I recommend you prepare for colder than -15C/5F
I lived in southern NY for a while, and I would like to suggest from experience that you prepare for colder than -15C/5F. While that may be the typical range, it is normal to have a handful of days colder than that scattered about the winter.
You should be prepared to deal with the occasional -20C/-5F to -23C/-10F days. And, if you venture up into the northern parts of the state, you should be prepared for the possibility of some days even colder than that. I remember encountering occasional temperatures below -29C/-20F.
The record cold temperatures for various cities in NY reach down into the -30s and -40s. The very coldest record for NY, from a quick Google search, appears to be in the -45C/-50F area in Old Forge... of course, you are not likely to encounter -50 if you are not doing much outdoor winter activity, but it is worth noting.
What to wear
Layers work well.
Depending on how cold it feels and what the weather forecast looks like for the day, put on one or more of the following. You can even pile it all on top of each other in many layers for the worst days...
The colder, the more layers. Thermal pants or sweatpants either instead of or over top of under-pants, and then jeans or work pants on over top of that. That is 2.5 layers over the lower half.
Larger, thicker socks over top of normal socks.
T-shirt, and a thicker thermal shirt, and a sweat shirt or work shirt, and a light winter jacket. If it is very windy or the coldest of days, I'll add a hoodie in there under the light jacket, and I will either replace the light jacket with a heavy winter jacket or wear the heavy jacket over the light one.
During the colder days, at least 1 pair of gloves. During the bad days, one of the small, thin pairs of gloves that you can pick up cheap from Wal-Mart, and larger, thicker gloves over top of that, and sometimes a big pair of mittens on over top of that.
If your exposure is limited, many people bring much less.
If you are just walking a few blocks away or if you are driving in a heated vehicle, you can get away with a lot less. Many people go out to start up their car, turn on the heater, and go back inside while their car warms up. Then they go out not properly dressed for the weather, because they will only be exposed to it for a minute or less.
If you forego too much because you expect not to be exposed for long, sometimes you might get stuck in the cold and be miserably cold. Sometimes the snow dumps quick while you're in somewhere, and you come out to a pile of snow that needs to be removed from your vehicle, and that can freeze you if you came underdressed because of your car heater.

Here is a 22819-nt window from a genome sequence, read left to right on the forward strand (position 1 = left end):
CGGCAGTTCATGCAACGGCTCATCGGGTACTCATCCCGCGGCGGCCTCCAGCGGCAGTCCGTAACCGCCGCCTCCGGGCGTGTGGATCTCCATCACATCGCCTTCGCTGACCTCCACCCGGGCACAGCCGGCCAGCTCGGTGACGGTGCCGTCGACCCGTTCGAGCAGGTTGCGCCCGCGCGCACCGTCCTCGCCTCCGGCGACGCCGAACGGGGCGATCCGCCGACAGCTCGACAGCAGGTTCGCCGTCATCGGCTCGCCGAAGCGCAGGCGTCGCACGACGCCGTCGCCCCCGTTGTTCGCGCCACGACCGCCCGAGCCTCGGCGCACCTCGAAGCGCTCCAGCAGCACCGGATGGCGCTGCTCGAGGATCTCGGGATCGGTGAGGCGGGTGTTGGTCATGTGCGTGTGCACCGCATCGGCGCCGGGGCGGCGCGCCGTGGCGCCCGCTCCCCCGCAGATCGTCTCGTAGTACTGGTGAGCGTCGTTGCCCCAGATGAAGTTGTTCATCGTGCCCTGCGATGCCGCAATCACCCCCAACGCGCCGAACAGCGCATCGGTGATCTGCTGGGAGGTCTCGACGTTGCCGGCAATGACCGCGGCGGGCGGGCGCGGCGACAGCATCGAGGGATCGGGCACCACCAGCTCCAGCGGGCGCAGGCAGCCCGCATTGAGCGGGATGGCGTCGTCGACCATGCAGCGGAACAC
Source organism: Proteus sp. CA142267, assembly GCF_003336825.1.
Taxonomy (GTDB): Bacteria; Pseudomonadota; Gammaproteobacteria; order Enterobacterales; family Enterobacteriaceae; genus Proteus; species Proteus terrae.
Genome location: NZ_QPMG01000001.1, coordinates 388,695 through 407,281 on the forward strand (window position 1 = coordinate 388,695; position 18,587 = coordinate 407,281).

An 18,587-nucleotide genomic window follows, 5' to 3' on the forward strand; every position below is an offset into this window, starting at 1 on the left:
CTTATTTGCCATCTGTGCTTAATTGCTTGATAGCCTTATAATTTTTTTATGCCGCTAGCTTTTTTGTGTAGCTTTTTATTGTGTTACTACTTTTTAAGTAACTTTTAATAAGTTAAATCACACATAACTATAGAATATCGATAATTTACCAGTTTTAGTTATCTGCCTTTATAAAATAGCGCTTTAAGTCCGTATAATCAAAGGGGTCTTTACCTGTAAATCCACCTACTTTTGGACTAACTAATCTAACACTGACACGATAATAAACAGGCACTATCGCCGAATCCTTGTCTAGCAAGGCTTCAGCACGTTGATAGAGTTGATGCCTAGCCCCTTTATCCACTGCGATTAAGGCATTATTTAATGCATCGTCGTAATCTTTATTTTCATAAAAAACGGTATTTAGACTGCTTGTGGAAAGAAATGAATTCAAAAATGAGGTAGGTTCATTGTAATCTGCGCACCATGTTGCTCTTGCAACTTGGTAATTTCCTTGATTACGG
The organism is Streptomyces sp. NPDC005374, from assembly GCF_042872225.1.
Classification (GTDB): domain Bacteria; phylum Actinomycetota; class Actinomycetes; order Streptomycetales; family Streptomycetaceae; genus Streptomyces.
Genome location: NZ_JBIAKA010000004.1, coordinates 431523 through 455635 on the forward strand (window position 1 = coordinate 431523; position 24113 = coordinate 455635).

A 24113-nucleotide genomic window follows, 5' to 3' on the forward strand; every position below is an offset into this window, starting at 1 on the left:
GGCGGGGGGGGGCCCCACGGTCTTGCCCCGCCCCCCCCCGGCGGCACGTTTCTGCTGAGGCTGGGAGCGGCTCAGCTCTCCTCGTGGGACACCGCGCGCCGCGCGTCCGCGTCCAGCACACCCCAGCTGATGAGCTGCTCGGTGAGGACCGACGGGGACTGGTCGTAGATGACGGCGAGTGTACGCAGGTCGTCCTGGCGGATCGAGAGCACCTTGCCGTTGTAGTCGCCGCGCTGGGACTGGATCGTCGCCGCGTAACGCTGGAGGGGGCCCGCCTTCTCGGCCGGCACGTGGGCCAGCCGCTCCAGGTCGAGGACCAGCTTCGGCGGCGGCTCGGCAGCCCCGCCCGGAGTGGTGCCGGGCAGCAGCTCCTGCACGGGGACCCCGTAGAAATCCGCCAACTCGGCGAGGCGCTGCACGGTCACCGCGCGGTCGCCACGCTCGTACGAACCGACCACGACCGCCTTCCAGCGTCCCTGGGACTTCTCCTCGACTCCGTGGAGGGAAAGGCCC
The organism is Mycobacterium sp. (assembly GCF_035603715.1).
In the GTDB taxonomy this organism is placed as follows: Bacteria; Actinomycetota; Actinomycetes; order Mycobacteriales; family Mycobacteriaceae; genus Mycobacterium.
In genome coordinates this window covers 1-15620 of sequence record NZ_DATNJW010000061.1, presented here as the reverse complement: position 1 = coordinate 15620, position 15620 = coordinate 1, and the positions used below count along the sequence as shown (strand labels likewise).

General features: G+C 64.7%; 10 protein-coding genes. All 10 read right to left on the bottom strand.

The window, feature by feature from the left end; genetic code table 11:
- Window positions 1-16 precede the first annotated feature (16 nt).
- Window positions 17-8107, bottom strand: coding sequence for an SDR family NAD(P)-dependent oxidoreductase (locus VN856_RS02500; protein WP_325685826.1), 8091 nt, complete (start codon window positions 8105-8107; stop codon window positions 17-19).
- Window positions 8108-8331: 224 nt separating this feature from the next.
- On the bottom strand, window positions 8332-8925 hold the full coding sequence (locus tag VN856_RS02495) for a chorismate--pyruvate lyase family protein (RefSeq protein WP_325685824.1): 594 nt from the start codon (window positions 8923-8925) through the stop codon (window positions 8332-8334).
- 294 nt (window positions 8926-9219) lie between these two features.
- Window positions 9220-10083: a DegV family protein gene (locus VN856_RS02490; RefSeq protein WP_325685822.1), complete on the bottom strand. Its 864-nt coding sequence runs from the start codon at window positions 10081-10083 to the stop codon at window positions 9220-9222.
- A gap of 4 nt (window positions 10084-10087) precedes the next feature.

Bring more than what you think you need.
You should keep an extra shirt or two, or a blanket, or something in your vehicle. Leave it there through the winter in case you need it when you did not expect to.
Sometimes the vehicle you are driving or riding in breaks down or encounters more snow than it can drive through or it just slides off the road; in any of those situations you get stranded in the cold for a while. Maybe 5 years ago or so the state throughway received so much snow that many vehicles on that highway got stuck for a while, a few days if I recall.
Personally, I keep 1 or 2 extra sets of clothes, a snow shovel, and a cold weather sleeping back in my vehicle just to be safe. Most of it has been used in winter emergencies multiple times.
Sometimes the visibility in NY gets to zero during the really bad snow storms; NY gets white-outs. When I say zero, I really mean zero. Sometimes you cannot tell where the side of the road is, you cannot read any signs, and you cannot even see the vehicle in front of you on the road unless its lights are on and you are less than 10 feet from it.
This severity of white out is not common, but most winters we get at least 1 of them. When this happens, if you are out in it, you need to make sure you are extremely careful, and if you are driving then drive extremely slowly. If you expect these conditions, it affects the clothing you should bring; bring everything I mentioned above in case you get stuck in it.
That all might sound excessive, but the point is just to make sure you have multiple layers available, at least 1 more than you feel like you need. When you get too cold, put more on. When you get too warm, take some off.
I also suggest you keep some food available in your vehicle, and I rotate bottles of water in and out of it to keep unfrozen water available. I have had to use both when stuck in the snow while driving the worst days in NY.
The winters in NY are much worse than most people farther south are used to, but they are easily tolerated with a little bit of preparation and save travelling.